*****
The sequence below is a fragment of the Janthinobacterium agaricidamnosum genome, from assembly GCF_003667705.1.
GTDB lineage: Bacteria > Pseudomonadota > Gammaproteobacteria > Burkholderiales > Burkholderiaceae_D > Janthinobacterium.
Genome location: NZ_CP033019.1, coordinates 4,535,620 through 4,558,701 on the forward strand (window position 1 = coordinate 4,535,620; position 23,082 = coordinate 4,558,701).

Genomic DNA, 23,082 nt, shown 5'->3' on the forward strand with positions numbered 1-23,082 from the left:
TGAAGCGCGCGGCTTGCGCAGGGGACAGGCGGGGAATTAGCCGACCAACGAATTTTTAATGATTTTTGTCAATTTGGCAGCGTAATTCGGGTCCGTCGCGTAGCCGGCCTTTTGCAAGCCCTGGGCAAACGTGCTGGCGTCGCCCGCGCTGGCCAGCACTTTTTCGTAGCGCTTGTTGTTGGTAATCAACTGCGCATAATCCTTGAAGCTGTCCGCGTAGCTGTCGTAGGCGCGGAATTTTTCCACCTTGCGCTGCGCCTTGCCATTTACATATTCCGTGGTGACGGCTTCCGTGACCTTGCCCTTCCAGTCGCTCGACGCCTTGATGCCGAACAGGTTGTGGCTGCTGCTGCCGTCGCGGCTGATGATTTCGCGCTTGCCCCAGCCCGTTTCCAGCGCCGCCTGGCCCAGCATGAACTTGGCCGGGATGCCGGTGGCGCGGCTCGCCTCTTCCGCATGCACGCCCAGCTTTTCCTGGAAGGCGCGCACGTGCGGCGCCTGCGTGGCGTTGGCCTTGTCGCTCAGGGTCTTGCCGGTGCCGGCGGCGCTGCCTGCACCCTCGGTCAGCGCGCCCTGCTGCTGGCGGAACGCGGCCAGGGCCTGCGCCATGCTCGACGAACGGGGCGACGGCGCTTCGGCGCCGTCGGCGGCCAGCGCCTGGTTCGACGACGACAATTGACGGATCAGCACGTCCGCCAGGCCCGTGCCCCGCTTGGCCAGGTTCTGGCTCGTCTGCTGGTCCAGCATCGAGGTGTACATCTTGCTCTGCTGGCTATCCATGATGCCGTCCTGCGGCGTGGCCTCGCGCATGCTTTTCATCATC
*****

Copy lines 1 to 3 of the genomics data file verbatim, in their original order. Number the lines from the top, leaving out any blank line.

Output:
The sequence below is a fragment of the Janthinobacterium agaricidamnosum genome, from assembly GCF_003667705.1.
GTDB lineage: Bacteria > Pseudomonadota > Gammaproteobacteria > Burkholderiales > Burkholderiaceae_D > Janthinobacterium.
Genome location: NZ_CP033019.1, coordinates 4,535,620 through 4,558,701 on the forward strand (window position 1 = coordinate 4,535,620; position 23,082 = coordinate 4,558,701).